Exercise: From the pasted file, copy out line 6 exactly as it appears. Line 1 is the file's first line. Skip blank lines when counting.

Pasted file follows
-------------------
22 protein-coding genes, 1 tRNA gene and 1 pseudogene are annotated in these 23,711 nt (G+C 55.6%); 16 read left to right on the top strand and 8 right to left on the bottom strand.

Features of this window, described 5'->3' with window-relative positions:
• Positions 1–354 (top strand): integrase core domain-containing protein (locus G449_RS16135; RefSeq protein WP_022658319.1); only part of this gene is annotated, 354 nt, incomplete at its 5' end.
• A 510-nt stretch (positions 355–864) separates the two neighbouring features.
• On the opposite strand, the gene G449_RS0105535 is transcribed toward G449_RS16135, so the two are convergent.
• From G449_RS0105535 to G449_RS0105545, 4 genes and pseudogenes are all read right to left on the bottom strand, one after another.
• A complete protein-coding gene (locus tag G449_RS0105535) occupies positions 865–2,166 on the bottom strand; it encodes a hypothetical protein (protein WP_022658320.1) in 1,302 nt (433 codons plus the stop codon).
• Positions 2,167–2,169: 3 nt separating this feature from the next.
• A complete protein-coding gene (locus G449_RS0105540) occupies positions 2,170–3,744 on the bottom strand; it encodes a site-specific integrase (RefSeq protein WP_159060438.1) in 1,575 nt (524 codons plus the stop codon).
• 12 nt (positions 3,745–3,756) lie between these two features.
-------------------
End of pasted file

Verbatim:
• From G449_RS0105535 to G449_RS0105545, 4 genes and pseudogenes are all read right to left on the bottom strand, one after another.